The first thing you notice about the new Large Annie Sloan Wax Brush is it’s shape, it’s very different to the old model, with an ergonomically shaped handle and bristles tapering towards a point, rather than a flat crown.
The smaller brush has a slightly smaller head and a much fatter handle – which reminds me of a shaving brush! – Haven’t tried that one out yet, but it will be good for tight space no doubt.
When I used it for the first time, and I’ll be honest here, it took me a while to find a comfortable way to hold it. I ended up holding it the same way you’d hold a pen, except a much bigger pen than normal! You could also wrap your fingers around it and hold it like that, but I guess it’s just finding whichever works best for you.
Before using it for the first time, as with all real bristle brushes, I gave it a thorough wash to get rid of any loose bristles which can come off in the first few uses.
The first job I tried out was a glazed cabinet with a tongue and groove panelled back, quite large, so there was quite a bit of wax to get down.
Having painted the exterior Paris Grey and the inside Cream it was time to do some waxing before I did a bit of fancy stencil work on the glass (there’s another blog piece about that here).
I heated the wax up a little on the radiator for 5 minutes just to get it a little softer and set to work. In the absence of the old Wax Brushes I had been using Medium Annie Paint Brushes, the new Brush picked up the wax well and covered the outside in no time at all. With the inside it was a similar story, but a big difference I noticed here was the tapered head got into the corners much easier than the old brush. The only downside was that when I was waxing up and down the panelling the tapered head was getting so far into the furniture it was pulling out some bits of old dirt that kept getting in the wax. My fault really, I should have run a hoover over the top to suck out any hard to get to pieces or used the brush dry, to clean these cracks out first. But it did let me know that the brush was getting to parts that previously would have been unreachable.
I have a few pieces with intricate mouldings coming up, and I know the new brush will work great on these.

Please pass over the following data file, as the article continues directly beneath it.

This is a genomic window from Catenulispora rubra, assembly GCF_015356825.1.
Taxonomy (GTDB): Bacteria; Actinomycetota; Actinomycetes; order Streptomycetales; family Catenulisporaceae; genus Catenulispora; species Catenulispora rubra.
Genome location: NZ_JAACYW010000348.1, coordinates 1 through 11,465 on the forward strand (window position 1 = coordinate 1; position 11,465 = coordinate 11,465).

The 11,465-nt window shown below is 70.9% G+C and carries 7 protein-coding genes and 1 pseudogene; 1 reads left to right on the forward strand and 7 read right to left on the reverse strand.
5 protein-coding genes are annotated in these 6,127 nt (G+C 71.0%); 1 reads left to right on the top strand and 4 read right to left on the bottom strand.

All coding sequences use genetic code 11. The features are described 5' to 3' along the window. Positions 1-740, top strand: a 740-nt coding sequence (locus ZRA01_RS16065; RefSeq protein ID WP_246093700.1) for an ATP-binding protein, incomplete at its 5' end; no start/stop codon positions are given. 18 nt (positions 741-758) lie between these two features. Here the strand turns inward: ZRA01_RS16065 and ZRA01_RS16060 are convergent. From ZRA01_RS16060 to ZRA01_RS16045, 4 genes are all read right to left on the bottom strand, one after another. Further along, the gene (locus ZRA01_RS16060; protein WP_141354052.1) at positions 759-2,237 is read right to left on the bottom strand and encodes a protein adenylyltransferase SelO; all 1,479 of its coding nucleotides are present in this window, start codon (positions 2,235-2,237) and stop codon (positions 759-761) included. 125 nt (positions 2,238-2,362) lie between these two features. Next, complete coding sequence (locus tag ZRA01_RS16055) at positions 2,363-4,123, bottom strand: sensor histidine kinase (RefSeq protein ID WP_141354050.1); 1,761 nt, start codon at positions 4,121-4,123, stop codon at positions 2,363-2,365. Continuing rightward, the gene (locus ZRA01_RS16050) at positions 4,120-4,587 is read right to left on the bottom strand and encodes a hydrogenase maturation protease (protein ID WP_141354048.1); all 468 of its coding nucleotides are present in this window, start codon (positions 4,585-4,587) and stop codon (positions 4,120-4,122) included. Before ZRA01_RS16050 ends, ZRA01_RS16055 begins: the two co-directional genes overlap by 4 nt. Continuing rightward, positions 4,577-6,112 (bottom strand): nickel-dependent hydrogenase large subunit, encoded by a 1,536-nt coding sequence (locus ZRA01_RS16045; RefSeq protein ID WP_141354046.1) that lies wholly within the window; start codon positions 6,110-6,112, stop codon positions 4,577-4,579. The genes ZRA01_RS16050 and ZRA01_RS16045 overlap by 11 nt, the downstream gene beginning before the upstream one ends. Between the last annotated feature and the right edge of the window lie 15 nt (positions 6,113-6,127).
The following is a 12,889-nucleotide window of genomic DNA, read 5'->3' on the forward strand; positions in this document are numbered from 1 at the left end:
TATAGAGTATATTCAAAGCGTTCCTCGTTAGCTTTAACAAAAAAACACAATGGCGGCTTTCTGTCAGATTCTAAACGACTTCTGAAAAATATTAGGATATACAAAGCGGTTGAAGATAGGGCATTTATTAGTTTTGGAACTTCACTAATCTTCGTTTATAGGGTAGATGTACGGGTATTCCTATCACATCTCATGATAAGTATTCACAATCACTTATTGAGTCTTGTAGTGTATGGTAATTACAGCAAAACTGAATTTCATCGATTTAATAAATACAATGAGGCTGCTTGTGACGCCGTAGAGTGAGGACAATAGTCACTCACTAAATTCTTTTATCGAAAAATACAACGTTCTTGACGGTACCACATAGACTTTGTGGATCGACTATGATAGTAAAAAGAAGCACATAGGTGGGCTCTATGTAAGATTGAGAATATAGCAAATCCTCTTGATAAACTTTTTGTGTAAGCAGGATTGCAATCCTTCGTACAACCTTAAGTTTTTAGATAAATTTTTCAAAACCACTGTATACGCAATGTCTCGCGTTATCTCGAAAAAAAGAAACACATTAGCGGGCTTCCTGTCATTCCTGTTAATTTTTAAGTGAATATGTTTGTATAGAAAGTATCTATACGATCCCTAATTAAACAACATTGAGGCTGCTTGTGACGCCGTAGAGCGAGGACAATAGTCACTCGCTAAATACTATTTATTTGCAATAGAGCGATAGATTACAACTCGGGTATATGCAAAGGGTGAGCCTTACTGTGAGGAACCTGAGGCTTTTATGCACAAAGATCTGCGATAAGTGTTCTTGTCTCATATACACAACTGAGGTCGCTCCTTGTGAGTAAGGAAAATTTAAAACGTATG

The next job I tried out was a small table painted in Graphite with a textured surface where I’d be using Dark wax as well as Clear.
After a skim over the surface with some Clear, I used the Dark, I switched my grip to hold the brush and use it in a more stabbing-like motion to make sure the Dark Wax got into all the crevices in the surface, before cleaning off with some Clear Wax.
It worked well.
Then a job, I hate doing. Cleaning the brush – first I squeezed off as much wax as possible with a rag which I’d put a little bit of White Spirit on. This helped get rid of most of the wax (which is good, because you don’t want wax clogging up your sink!) After a while of massaging Fairy Liquid and warm water through the bristles the Dark Wax disappeared. I shook the brush out and left to dry on a radiator – good as new!
So at £29.95, is the new Large Annie Sloan Wax Brush worth the money?
I would say, if you’re serious about your paint projects, yes. It seems to magically cover big areas quicker, as it holds a lot of wax – and the way it cuts into corners and mouldings is a huge improvement on anything else on the market.
You could save yourself £6 and go for the smaller model perhaps. But, I would strongly advise going into your local Annie Sloan Stockist and actually picking them up and having a pretend wax! This will help you decide which brush is best for you and will also look very funny for anyone watching!